~~~~~~~~~~~~~~~~~~~~~~~~~~~~~~~~~~~~~~~~~~National Sorghum Producers President-Elect Toby Bostwick joined CEO Tim Lust and Washington Representative Mark Rokala on the Hill this week to communicate sorghum producer interests in the farm bill. In the next week or so, House Ag Committee Chairman Peterson is expected to release his Chairman's Mark of the conservation, credit, energy and research titles. But before that can happen, he and other Members of the Committee need to know how much money will be appropriated for the bill. The budget resolution, which sets the spending level for the farm bill, has not yet been agreed upon. The Subcommittee on Conservation, Credit, Energy and Research, chaired by Tim Holden of Pennsylvania, is scheduled to meet before Memorial Day. NSP is asking that sorghum's loan rate be set equal to corn on a county-by-county level basis in the farm bill. The loan rate was set equal on a national average basis in the last farm bill and while an improvement over the prior bill, sorghum producers still need a real level playing field.
Crop insurance is also key as sorghum price elections need upward adjustment. To speak to this issue, NSP Director Bill Kubecka of Palacios, Texas will testify on behalf of sorghum producers at a crop insurance hearing next week. Leadership and staff are also communicating the importance of direct payments to sorghum producers while also sharing information about sorghum's unique role in the ethanol industry.
Congrats to Ashley and Ruth!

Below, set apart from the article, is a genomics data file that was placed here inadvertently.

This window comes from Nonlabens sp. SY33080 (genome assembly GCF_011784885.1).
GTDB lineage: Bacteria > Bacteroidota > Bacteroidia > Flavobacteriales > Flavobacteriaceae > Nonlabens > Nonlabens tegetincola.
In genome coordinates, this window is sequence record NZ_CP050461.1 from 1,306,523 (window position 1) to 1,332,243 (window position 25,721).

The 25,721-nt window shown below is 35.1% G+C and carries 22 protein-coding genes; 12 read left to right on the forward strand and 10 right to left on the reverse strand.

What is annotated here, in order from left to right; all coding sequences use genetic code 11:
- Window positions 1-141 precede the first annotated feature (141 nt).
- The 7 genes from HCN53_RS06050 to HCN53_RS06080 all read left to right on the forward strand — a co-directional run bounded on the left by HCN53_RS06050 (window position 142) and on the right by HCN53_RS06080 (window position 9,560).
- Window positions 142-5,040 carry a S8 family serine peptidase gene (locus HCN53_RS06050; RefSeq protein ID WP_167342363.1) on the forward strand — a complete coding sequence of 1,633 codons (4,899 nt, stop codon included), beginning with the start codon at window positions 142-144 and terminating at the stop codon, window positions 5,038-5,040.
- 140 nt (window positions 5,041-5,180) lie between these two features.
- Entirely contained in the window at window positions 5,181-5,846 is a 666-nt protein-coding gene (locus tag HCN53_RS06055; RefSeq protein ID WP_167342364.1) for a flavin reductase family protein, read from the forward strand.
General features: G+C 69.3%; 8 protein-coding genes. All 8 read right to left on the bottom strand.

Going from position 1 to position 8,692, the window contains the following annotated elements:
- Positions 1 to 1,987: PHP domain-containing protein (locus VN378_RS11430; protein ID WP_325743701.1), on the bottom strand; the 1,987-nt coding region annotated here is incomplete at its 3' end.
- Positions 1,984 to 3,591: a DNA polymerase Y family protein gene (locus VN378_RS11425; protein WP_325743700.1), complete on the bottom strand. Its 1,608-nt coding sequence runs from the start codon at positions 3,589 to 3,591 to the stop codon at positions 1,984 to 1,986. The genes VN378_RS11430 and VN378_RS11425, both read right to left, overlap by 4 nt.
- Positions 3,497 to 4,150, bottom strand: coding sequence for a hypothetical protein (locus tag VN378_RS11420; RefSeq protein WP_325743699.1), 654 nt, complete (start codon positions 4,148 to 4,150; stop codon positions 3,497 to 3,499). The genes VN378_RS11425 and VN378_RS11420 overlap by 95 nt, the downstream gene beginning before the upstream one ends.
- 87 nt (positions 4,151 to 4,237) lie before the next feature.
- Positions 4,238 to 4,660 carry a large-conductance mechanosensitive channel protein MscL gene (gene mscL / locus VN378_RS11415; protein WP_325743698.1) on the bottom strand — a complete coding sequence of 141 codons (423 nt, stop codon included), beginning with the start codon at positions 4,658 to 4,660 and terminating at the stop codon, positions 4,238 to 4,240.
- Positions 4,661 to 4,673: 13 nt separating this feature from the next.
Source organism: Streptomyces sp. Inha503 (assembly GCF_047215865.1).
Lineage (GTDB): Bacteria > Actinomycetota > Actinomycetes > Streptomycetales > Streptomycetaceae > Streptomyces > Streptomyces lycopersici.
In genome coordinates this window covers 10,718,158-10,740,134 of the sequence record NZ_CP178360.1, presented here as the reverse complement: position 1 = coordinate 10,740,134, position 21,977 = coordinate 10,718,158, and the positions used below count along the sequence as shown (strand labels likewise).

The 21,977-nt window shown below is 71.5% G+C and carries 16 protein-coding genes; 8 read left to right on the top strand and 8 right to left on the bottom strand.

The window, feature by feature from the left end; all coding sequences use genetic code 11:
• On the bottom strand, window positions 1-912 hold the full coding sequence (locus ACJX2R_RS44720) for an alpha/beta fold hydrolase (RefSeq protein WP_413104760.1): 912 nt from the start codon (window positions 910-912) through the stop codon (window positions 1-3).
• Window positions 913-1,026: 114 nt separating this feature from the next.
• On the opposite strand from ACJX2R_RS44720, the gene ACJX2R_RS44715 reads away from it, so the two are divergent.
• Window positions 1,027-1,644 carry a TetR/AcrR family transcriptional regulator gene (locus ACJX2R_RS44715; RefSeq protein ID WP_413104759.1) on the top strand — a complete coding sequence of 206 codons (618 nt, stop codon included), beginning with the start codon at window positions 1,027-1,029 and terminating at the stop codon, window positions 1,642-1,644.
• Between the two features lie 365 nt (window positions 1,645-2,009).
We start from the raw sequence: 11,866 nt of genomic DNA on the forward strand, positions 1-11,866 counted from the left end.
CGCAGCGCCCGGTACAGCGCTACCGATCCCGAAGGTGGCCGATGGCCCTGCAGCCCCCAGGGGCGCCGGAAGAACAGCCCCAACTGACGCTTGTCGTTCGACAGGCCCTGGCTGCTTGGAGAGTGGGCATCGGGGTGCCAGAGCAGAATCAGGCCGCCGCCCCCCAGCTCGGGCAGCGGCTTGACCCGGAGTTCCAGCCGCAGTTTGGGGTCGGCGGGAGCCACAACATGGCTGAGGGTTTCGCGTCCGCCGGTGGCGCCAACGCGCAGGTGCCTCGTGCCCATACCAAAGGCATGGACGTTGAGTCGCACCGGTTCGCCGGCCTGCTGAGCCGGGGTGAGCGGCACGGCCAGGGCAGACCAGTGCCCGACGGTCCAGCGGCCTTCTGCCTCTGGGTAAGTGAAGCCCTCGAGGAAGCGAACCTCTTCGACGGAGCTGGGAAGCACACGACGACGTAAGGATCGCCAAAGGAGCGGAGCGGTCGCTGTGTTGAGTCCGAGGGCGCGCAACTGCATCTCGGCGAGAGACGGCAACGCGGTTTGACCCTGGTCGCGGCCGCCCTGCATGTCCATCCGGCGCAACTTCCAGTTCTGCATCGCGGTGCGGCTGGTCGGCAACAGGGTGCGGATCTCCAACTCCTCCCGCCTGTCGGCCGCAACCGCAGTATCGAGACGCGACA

~~~~~~~~~~~~~~~~~~~~~~~~~~~~~~~~~~~~~~~~~~Two of the outstanding students in the College of Agriculture at OSU have been applying some of their "book learning" to positions they have had as students on the staff of the Food and Ag Products Center on campus in Stillwater.
Ashley Marquart was selected as the outstanding senior in the department of animal science. A native of Bell, Mo., the food science major works in the FAPC food microbiology laboratory under the supervision of Stanley Gilliland, FAPC food microbiologist. "Ashley is truly an outstanding student," Gilliland said. As a two-time Lew Wentz Research Scholar, Marquart presented her research at the 2006 Association of Leadership Educators Conference. Marquart will begin her food science career with Pennsylvania-based Schreiber Foods Inc. upon her graduation in May.
Ruth Bobbitt won top honors in the department of agricultural education, communications and leadership, where she was named outstanding senior. Bobbitt works as a graduate assistant in the FAPC communications office under the director of FAPC Communications Specialist Mandy Gross. Bobbitt also was recognized as one of the top 10 outstanding seniors of OSU and the College of Agricultural Sciences and Natural Resources. After finishing graduate school, Bobbitt wishes to continue farming in Lamont, Okla., while utilizing her talents for writing and design to work freelance for agricultural publications.